Will Smith hosts this look at the evolving, often lethal, fight for equal rights in America through the lens of the US Constitution’s 14th Amendment.
Amend: The Fight for America is a new documentary series from Netflix that covers the history of civil rights in America. Woven throughout the series, Mahershala Ali, Randall Park, Samira Wiley, and Pedro Pascal speak in the voices of historical figures. Directors Kenny Leon and Reinaldo Marcus Green masterfully highlight America’s consistent divergence from the grand promise of liberty and equal protection for all persons.
The United States was founded in 1776, but the America we live in today, according to the series, was born in 1868, with the ratification of the 14th amendment in the wake of the Civil War. Originally intended to grant citizenship to the formerly enslaved, the 14th amendment, by promising all citizens “equal protection of the law,” offered a path toward equality for African Americans, women, and LGBTQ people. According to host Will Smith, the amendment is “the center of the promise of America.”
In Amend, historians and legal scholars dive deep into the years-long fight to confer citizenship to Black Americans during and after the Civil War. Ratified in 1868, the Fourteenth Amendment specifically included “formerly enslaved people” in the citizenship definition and included an equal protection clause that provided all citizens “equal protection under the law.” The Civil Rights Act of 1875 (which was declared unconstitutional by the Supreme Court in 1883) protected all citizens from discrimination in public accommodations and facilities.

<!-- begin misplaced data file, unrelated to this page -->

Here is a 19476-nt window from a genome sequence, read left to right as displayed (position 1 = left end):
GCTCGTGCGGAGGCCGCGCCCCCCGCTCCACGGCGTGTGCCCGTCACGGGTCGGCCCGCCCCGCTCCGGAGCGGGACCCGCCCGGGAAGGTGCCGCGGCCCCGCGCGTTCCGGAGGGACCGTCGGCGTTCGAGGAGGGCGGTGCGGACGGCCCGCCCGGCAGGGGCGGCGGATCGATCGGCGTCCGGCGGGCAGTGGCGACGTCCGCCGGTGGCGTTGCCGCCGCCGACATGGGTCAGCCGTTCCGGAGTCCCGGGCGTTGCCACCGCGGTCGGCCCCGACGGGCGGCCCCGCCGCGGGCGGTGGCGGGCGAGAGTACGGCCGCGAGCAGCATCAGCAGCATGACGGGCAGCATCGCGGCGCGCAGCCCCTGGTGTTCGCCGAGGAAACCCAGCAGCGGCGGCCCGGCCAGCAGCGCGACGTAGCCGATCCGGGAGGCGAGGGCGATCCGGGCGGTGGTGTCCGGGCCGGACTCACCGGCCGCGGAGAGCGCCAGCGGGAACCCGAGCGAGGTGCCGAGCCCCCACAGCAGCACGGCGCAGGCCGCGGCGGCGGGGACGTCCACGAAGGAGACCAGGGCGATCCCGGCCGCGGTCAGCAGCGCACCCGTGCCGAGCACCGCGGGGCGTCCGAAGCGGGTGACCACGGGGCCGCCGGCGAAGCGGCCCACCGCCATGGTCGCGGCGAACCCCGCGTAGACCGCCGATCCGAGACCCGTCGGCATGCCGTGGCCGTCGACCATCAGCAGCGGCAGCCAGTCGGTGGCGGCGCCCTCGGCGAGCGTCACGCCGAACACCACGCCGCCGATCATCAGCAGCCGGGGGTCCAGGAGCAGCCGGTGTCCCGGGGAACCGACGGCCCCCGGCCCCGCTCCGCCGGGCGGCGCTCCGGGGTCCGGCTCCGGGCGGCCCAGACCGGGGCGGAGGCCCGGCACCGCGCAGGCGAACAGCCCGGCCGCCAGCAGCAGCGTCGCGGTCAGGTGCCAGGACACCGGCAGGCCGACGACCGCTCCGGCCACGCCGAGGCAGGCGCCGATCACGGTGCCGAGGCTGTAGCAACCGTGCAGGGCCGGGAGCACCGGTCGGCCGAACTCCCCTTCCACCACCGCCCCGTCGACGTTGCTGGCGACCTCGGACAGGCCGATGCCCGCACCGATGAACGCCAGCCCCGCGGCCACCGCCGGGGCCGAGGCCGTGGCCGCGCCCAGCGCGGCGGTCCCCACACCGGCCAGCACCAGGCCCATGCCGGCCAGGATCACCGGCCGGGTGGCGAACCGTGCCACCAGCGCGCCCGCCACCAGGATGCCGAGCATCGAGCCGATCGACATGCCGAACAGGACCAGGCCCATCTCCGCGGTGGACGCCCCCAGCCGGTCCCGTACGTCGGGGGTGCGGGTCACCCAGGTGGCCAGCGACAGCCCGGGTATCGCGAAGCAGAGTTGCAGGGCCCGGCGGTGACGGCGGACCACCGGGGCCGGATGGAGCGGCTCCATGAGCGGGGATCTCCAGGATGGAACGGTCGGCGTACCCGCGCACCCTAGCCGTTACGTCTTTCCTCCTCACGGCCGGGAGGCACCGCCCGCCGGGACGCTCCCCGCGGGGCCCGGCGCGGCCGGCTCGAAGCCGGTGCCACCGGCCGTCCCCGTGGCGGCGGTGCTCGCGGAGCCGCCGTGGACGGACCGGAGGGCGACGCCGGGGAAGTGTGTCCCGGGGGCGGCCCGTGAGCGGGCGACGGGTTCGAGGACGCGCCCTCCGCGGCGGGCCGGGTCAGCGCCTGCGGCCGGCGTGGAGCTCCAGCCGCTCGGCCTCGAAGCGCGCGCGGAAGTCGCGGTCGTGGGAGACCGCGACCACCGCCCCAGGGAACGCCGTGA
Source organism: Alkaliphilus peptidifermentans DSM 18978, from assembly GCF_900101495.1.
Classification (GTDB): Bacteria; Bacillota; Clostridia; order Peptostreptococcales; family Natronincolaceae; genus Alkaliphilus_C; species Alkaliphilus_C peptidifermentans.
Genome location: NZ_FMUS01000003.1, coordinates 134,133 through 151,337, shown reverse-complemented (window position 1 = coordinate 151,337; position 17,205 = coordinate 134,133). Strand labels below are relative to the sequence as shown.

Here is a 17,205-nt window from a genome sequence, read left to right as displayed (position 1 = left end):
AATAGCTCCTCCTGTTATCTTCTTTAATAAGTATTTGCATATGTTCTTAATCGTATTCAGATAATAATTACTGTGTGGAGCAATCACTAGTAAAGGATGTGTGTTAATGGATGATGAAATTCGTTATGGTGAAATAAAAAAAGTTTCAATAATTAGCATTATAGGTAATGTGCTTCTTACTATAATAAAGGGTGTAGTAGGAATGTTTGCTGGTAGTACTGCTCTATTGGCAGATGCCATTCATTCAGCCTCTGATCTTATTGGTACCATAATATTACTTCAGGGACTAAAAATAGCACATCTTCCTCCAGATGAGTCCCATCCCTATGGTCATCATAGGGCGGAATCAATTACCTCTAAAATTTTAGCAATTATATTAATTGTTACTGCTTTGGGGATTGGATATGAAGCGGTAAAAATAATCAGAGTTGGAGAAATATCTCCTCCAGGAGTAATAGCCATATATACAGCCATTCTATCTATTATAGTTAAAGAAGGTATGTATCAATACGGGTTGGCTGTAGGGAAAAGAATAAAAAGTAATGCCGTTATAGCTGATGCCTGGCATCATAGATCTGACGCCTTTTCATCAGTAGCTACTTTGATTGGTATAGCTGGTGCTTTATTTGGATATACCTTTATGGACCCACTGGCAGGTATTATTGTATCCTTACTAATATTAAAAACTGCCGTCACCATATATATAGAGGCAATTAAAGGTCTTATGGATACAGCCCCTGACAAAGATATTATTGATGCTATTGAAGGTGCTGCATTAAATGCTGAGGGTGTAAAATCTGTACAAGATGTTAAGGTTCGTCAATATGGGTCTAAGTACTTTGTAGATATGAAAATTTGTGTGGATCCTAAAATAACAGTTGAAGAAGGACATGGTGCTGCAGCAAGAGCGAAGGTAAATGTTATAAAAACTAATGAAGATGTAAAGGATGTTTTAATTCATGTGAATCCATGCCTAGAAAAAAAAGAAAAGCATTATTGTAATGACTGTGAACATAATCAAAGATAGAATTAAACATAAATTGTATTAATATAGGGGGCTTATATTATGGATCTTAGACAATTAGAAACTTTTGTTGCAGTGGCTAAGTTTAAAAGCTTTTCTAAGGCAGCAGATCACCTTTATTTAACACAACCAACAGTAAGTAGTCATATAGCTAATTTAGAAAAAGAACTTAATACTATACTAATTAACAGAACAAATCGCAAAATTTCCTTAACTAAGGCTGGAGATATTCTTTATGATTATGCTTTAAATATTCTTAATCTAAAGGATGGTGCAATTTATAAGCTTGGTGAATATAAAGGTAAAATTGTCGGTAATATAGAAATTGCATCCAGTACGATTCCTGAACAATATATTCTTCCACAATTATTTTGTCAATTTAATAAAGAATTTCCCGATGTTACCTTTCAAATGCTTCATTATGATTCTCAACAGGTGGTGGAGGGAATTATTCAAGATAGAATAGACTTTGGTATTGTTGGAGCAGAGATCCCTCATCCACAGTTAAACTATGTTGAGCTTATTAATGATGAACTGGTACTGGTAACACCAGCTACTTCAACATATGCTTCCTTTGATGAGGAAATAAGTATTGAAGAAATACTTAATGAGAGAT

Amend artfully and unapologetically eviscerates the popular mythology that the deep moral conscience of this country forced sweeping civil rights advancements over the past four centuries. With a level of candor both refreshing and rare, the series reveals the inconvenient truth that those advances were actually realized as a result of painstaking, tireless resistance.
The series also offers viewers a much needed interpretation of current events. For example, Bree Newsome Bass, the North Carolina activist who took down the confederate flag in front of the South Carolina state capitol is interviewed. Her actions took place ten days after a white supremacist killed eight Black parishioners and senator and senior pastor Clementa Pinckney at Mother Emanuel African Methodist Episcopal Church in Charleston, SC. Her bold actions refute the argument that confederate flags are harmless monuments to southern heritage.
Artfully combining the feel of both a documentary and a high-end theatrical production with soulful monologues, revealing interviews, and stirring visual montages, Amend sheds light on the true history of America through soul stirring oratorical renditions of civil rights heroes like Frederick Douglass, Dr. Martin Luther King, Jr. and Angela Davis. By digging deeper, Amend leans into the truth of America’s hypocrisy on its most sacred ideals of liberty and equality.